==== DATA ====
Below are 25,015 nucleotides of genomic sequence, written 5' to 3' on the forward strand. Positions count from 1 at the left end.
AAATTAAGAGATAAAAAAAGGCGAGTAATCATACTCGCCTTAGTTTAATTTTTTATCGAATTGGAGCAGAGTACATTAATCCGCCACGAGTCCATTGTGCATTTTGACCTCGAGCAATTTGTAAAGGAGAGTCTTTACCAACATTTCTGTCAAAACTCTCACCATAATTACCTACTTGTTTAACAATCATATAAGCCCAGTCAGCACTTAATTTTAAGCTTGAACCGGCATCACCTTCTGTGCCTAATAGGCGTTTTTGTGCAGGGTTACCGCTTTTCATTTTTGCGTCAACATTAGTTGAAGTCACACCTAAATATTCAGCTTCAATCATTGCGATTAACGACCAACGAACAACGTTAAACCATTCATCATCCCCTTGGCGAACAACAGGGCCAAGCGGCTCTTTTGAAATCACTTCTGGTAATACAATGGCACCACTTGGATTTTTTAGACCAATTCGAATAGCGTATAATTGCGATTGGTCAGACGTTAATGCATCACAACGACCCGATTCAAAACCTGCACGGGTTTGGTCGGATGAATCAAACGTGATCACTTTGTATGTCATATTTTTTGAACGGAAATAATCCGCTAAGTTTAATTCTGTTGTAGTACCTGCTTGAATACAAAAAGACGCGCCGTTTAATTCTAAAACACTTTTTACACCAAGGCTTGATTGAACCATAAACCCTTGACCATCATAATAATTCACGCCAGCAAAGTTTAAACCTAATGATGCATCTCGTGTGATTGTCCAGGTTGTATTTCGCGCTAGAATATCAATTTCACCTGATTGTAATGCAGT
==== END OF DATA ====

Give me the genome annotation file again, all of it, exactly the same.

Below are 25,015 nucleotides of genomic sequence, written 5' to 3' on the forward strand. Positions count from 1 at the left end.
AAATTAAGAGATAAAAAAAGGCGAGTAATCATACTCGCCTTAGTTTAATTTTTTATCGAATTGGAGCAGAGTACATTAATCCGCCACGAGTCCATTGTGCATTTTGACCTCGAGCAATTTGTAAAGGAGAGTCTTTACCAACATTTCTGTCAAAACTCTCACCATAATTACCTACTTGTTTAACAATCATATAAGCCCAGTCAGCACTTAATTTTAAGCTTGAACCGGCATCACCTTCTGTGCCTAATAGGCGTTTTTGTGCAGGGTTACCGCTTTTCATTTTTGCGTCAACATTAGTTGAAGTCACACCTAAATATTCAGCTTCAATCATTGCGATTAACGACCAACGAACAACGTTAAACCATTCATCATCCCCTTGGCGAACAACAGGGCCAAGCGGCTCTTTTGAAATCACTTCTGGTAATACAATGGCACCACTTGGATTTTTTAGACCAATTCGAATAGCGTATAATTGCGATTGGTCAGACGTTAATGCATCACAACGACCCGATTCAAAACCTGCACGGGTTTGGTCGGATGAATCAAACGTGATCACTTTGTATGTCATATTTTTTGAACGGAAATAATCCGCTAAGTTTAATTCTGTTGTAGTACCTGCTTGAATACAAAAAGACGCGCCGTTTAATTCTAAAACACTTTTTACACCAAGGCTTGATTGAACCATAAACCCTTGACCATCATAATAATTCACGCCAGCAAAGTTTAAACCTAATGATGCATCTCGTGTGATTGTCCAGGTTGTATTTCGCGCTAGAATATCAATTTCACCTGATTGTAATGCAGT